I've got an interesting problem here, and was wondering if anyone wanted to throw in suggestions about how to best implement the solution.
I'm trying to build a PWM controller for a 12v @ 100a motor (Yep). I've found a MOSFET that should do the job:
A rheostat isn't a workable solution, weird stuff seems to happen to the torque profile on the low end of the speed range.
The question is, how do I go about designing a PCB around this thing that'll take the current while sticking with FR4 and standard manufacturing processes (ie. a two layer board via OSH Park)?
Some calculations show I would either need 23cm trace widths, or a PCB with 100oz copper layers.
My immediate thought was to add a couple standoff holes at both ends of the traces and screw down bus bars - pretty sure that'd be a workable solution, but I'm not sure how wide the traces should be in the small area between the MOSFET's legs and the beginning of the bus bar.
The second thought, would be punching vias along the entire length of the trace, with an identical trace on the bottom layer of the board. Fill the vias with solder, and that should emulate a very thick power line.
As well, it doesn't seem like the legs on a TO-220 package should be able to take that kind of power without melting, but I guess with a big enough heatsink it should be fine... I'm thinking an enthusiast CPU cooler and big 12v fan should do the job.
So, how crazy am I?
Add a "keepout" area on top of the traces so that it doesn't get covered with solder mask and anticipate soldering a copper strip or copper wire onto the trace to increase its ampacity.
Buy a 100A motor controller, take it apart and see how they do it. Or just use the controller you bought.
Use several MOSFETs in parallel, and use very short, wide traces. The battery and motor connection terminals can and should be within a fraction of an inch of the MOSFETs on the board.
The trick mentioned in the previous reply of soldering a copper wire to the PCB traces is feasible, and is done in industry regularly.
I'd parallel the power traces with external heavy copper wire.
For your edification, here are photos of the PC board of the TI Jaguar motor controller. It's only 40 amps, but you get the idea.
To avoid any limitations in current, you will need to keep the PWM pulse width below 60 microseconds.
Note from fig 8 (max safe operating area), the approx. max current is
DC: [b]0.25 A
[/b]10 ms pulse: [b]0.5 A
[/b]1 ms pulse: [b]6 A[/b]
100 us pulse: [b]105 A[/b]
From datasheet: Notes on Repetitive Avalanche Curves , Figures 14, 15
(For further info, see AN-1005 at www.irf.com)
This mosfet is best suited for high frequency switching applications ... no need to worry about 23cm trace widths.
Yes, the legs on the TO-220 package seem small, however they can handle 105A for 100 microseconds. Pulse repetition rate would depend on thermal characteristics and heatsink/fan.
Note that this device has a 195A continuous rating. The avalanche rating is the current/time window you must keep within when conduction is caused by over-voltage breakdown, i.e. avalanche, it is NOT the safe operating area of the device in normal operation. If your circuit and layout is carefully designed (basically no parasitic inductance between the drain and any clamping diode), the FET may never avalanche at all!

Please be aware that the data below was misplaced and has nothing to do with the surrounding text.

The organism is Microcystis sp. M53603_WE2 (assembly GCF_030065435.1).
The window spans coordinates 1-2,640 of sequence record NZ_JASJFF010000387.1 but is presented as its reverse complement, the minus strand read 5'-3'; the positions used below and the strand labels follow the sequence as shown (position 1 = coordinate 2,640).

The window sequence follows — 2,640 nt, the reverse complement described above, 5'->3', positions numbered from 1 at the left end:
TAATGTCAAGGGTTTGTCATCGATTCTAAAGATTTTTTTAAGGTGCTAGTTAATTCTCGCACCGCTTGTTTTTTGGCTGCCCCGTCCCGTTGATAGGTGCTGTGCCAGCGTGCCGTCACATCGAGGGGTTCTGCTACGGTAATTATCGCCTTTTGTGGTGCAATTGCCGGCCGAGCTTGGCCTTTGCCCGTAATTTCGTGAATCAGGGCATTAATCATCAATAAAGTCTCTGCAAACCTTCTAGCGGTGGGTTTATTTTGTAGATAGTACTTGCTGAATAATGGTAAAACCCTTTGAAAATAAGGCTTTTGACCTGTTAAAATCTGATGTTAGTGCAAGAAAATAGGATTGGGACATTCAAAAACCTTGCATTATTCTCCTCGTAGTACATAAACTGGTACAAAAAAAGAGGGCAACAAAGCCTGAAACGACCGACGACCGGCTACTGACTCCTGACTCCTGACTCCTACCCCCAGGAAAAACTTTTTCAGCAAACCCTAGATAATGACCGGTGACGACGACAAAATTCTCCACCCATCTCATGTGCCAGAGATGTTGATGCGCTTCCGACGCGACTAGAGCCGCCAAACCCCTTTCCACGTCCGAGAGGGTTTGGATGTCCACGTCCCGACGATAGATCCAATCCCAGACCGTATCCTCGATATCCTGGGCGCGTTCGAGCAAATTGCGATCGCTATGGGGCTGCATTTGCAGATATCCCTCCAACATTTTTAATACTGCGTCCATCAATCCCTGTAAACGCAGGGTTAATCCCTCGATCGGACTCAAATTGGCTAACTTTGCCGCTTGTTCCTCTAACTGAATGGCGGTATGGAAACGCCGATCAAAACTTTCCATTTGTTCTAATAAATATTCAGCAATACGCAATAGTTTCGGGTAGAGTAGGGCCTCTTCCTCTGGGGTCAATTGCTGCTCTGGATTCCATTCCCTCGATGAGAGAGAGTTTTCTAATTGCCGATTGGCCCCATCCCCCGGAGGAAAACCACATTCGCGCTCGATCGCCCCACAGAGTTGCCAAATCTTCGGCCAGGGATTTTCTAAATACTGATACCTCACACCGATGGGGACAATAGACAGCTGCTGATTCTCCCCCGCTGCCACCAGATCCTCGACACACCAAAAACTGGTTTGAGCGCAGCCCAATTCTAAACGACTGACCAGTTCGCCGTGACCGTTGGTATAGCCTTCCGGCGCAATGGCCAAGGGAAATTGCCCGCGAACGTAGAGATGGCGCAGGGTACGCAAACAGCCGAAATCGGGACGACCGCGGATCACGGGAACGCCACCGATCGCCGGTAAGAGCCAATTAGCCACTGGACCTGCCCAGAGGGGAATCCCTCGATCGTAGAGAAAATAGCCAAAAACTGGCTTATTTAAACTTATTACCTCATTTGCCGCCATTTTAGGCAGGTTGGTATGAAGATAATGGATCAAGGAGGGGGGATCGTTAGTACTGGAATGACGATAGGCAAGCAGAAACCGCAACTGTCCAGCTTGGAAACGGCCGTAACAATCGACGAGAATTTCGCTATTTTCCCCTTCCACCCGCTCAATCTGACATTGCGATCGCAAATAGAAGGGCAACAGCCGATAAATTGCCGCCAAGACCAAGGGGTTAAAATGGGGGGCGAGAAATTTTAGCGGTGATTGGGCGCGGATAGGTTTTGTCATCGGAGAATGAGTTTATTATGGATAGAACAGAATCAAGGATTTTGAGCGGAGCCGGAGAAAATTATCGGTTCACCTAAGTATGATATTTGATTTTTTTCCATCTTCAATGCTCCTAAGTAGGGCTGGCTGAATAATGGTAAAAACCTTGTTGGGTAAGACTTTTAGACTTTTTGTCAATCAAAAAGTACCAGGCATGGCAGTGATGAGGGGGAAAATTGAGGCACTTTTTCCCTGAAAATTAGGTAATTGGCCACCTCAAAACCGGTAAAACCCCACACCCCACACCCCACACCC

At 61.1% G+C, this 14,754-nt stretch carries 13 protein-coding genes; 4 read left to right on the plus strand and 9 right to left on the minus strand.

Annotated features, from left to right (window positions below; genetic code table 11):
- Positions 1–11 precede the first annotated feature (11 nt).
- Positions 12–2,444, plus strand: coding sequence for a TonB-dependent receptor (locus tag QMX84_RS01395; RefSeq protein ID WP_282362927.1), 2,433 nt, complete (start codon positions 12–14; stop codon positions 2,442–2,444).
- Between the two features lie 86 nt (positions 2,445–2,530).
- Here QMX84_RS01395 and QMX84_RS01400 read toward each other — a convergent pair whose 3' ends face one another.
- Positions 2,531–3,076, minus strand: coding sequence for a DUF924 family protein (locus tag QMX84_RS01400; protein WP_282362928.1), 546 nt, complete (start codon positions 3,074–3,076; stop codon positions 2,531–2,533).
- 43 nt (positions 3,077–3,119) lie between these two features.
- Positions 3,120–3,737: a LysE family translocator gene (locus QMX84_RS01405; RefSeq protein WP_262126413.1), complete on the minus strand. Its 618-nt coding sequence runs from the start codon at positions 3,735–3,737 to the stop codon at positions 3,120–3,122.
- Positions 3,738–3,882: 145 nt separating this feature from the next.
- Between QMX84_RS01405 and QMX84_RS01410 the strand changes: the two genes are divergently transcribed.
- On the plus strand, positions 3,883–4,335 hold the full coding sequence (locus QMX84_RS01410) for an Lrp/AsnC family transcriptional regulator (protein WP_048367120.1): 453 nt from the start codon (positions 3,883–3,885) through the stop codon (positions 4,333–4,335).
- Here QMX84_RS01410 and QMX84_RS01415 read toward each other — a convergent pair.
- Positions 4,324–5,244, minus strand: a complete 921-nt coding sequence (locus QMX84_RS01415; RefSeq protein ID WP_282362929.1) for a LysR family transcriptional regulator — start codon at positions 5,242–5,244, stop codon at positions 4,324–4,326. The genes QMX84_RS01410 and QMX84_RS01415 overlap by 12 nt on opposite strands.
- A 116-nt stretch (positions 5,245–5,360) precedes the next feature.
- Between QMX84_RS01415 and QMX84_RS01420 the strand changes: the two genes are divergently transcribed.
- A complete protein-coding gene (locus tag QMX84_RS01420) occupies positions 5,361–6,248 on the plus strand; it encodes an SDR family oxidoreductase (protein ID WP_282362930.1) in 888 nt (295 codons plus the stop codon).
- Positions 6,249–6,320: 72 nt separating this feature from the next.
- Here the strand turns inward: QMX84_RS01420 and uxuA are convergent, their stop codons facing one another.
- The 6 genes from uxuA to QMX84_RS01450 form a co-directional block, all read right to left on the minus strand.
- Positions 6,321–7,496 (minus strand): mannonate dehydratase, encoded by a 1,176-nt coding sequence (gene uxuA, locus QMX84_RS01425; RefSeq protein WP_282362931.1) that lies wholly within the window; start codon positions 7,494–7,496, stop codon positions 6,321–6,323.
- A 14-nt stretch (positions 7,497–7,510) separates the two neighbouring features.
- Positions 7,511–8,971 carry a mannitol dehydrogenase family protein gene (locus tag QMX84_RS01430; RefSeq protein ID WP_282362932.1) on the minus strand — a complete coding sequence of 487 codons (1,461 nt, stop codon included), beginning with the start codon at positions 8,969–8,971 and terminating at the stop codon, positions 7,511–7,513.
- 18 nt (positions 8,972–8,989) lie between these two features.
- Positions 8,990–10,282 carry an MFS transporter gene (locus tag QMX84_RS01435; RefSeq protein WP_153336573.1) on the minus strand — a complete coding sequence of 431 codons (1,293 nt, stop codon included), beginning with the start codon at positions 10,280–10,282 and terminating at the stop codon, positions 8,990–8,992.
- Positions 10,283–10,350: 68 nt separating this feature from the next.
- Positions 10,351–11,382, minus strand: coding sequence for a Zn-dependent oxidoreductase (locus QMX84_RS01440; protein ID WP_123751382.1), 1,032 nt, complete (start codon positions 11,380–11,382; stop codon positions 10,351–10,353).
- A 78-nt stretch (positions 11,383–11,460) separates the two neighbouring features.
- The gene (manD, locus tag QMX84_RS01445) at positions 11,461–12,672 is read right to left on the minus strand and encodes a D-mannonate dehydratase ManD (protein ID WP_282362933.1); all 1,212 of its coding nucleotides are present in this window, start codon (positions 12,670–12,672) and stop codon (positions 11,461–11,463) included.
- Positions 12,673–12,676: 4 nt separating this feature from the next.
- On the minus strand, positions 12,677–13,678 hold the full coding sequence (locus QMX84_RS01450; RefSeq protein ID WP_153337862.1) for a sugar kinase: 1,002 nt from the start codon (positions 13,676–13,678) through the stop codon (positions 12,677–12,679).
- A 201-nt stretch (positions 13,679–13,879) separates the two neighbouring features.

Vishay AN1005 (pdf) explains it nicely.
If you're going to design against the avalanche guidelines (necessary if you're pushing up against the device's voltage limits), you just need to make sure that the worst-case current pulse though the FET due to reverse breakdown of the body diode fits within the avalanche SOA.
Since this project has 12V on tap and the FET is rated for 40V, it's not in much danger at all unless the design and/or PCB layout are truly horrible. Certainly you don't need to keep the PWM pulses under 100us!
For 100A I'd use a decent package that can handle that current and screws directly to
copper or aluminium busbars.
See for instance: http://uk.farnell.com/ixys-semiconductor/ixfn140n20p/mosfet-n-sot-227b/dp/1427319
I've used 4 similar MOSFETs to make a bridge, screwed down to 500g of 1/2" aluminium
slab. Aluminium strip forms the high current conductors and the gate/source connections
come down from a stripboard above this block with short twisted pairs. Protection 15V
zeners are mounted direct to gate/source terminals:
There's a world of difference between theoretical amps (the limit of the silicon chip
itself) and actual current handling (depends on the package and the thin gold wires
that connect the die to the package terminals). There are TO220 MOSFETs claiming
170A or so, but they will not carry that current in the real world, or anything like it.
[ BTW as a rough guess I'd say the TO220 package can handle 20 to 30A if directly
soldered to adequately thick wires ]
Hi, having worked with machines with this level of power, forget about a PCB for carrying the power, PCB for the control circuit OK.
As in post #7, MarkT has shown you a typical high current assembly, it is a very mechanical construction but reliable.
TO-220 and 195A, you have got to be joking, as explained in earlier posts, theory clashing with reality.
You need much bigger package with good mounting and terminating hardware.
Also you need to research current protection devices, fuses and isolators, especially when using DC current, different world to AC and this level of power.
Most controllers have flying wires and connectors to connect the low current control to the main current control device.
Talking of big power, some nice teardown pictures from a hybrid car power converter module:
[ which incidentally is the kind of technology needed to handle 100A happily, not
a single TO220! ]